There are many advantages of telehealth, as practices have found, most notably the reduction of exposure to COVID-19. In the weeks following the outbreak, it was one of the only ways to help patients outside of emergency care.
Still, implementing telehealth can be a struggle for practices unused to providing care this way. Traditionally, many held off due to questions about reimbursement, the 2019 MGMA study found.
On a recent webinar, we offered practical tips for billing telehealth services based on new regulations from the Centers for Disease Control and Prevention (CDC), the Centers for Medicare & Medicaid Services (CMS), and other agencies.
While these changes may be temporary, telehealth has lasting financial advantages. Providers can see greater numbers of patients via telehealth and see patients at any time. It’s more time efficient — provided there’s a good internet connection. Plus, no-shows create less of a financial burden.
In addition to financial benefits, telehealth cuts out the extra time spent moving patients around a facility. Patients are spared the need to travel to the facility, take time off from work, or arrange childcare.
For patients with chronic conditions, telehealth can expand access to care and provide a new way to stay in touch with providers about chronic conditions. Telehealth, coupled with patient engagement solutions, can provide education and counseling to encourage patients to make healthy decisions between visits. Click here to learn more about Greenway Care Coordination Services.
Tips for getting started
What if your practice is new to telehealth? You’re not alone. Given the rapid adoption of telehealth, many are struggling to understand the new technology.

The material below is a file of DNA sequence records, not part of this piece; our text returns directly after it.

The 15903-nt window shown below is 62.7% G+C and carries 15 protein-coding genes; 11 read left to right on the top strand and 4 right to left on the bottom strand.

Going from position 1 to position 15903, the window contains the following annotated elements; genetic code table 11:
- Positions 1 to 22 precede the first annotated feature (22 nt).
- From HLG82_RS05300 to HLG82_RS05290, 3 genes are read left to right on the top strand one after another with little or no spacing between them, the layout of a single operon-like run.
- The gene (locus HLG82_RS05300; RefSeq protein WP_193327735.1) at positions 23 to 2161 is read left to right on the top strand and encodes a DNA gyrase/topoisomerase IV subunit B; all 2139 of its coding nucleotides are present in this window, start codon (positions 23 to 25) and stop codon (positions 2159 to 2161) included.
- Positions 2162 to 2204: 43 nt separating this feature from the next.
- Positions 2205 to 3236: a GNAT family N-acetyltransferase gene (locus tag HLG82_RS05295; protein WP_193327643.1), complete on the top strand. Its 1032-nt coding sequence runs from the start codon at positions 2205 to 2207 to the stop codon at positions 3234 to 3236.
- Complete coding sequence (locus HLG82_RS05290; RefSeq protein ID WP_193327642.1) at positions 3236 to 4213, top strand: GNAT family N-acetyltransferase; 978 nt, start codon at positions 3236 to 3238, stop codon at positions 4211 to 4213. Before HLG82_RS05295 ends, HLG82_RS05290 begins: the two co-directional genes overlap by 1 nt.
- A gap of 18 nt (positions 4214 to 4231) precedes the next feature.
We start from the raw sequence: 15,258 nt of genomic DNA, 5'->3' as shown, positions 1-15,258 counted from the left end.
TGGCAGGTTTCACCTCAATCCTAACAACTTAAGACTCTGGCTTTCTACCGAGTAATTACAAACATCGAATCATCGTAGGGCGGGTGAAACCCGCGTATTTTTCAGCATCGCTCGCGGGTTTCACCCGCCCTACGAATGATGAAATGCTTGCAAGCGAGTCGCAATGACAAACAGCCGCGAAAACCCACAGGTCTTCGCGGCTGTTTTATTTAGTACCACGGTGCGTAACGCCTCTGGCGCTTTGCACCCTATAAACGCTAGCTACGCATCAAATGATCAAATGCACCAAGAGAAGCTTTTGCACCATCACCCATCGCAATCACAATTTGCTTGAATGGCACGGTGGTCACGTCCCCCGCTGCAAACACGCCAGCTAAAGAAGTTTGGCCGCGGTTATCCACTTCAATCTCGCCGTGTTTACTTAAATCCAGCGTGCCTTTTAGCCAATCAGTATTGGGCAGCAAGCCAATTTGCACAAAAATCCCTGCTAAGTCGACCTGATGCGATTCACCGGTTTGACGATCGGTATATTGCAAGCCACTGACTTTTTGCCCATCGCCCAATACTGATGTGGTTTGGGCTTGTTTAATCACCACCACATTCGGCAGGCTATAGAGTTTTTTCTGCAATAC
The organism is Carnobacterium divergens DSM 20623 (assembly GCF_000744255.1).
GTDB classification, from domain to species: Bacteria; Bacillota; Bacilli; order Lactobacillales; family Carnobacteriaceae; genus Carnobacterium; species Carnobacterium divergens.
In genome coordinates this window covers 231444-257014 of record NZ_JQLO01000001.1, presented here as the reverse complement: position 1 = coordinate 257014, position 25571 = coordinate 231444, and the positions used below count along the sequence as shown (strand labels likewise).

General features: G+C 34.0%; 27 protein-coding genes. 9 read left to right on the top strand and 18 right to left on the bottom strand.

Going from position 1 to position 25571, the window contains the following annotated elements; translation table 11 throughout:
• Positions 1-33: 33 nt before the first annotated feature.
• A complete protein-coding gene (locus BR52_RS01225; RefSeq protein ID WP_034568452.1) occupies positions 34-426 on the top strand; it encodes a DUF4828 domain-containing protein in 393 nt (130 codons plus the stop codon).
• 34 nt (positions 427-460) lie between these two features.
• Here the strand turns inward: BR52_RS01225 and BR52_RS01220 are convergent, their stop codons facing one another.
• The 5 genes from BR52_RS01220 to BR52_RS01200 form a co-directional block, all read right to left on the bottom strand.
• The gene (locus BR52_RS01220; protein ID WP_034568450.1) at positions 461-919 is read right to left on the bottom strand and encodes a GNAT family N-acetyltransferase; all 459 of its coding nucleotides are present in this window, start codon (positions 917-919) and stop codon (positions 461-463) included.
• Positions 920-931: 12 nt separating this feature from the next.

Here are a few tips for a successful launch:
Read up on state guidelines for the services being offered. Each U.S. state has different regulations and Medicaid guidelines concerning telehealth. Read up on payer guidelines as well, as these also will differ.
Adhere to a prioritization plan based on local, regional, and national COVID-19 statistics and guidelines.
Consider the needs of patients as they relate to available resources and prioritize the highest-risk patients. You can also rebalance the schedule by applying an objective priority scoring system such as the Medically Necessary Time-Sensitive (MeNTS) Scoring System. MeNTS is easy to share and communicate and can be used in a variety of medical settings.
Have a contingency plan in place. For example, make sure staff is available to support all aspects of the care cycle and have a backup plan if staff members become unavailable.
Review cancelled and delayed appointments and look for opportunities to reschedule in-person appointments as telehealth appointments.
Your prioritization process and criteria may vary in real time. Communicating expectations of staff and patients will be key. If your practice wants to stay competitive and continue to provide quality care, telehealth provides an opportunity to do both.
Looking to get started with telehealth? Greenway® Telehealth™ — coming in fall 2020 — is our new virtual care solution, designed with the provider and patient in mind. With this secure, HIPAA-compliant telehealth solution, you can provide care remotely, increase engagement, and improve workflow efficiency with an easy-to-use interface. Find out more here.
For more information, CLICK HERE to schedule a conversation with a Greenway representative. Or watch our 3-minute overview video HERE.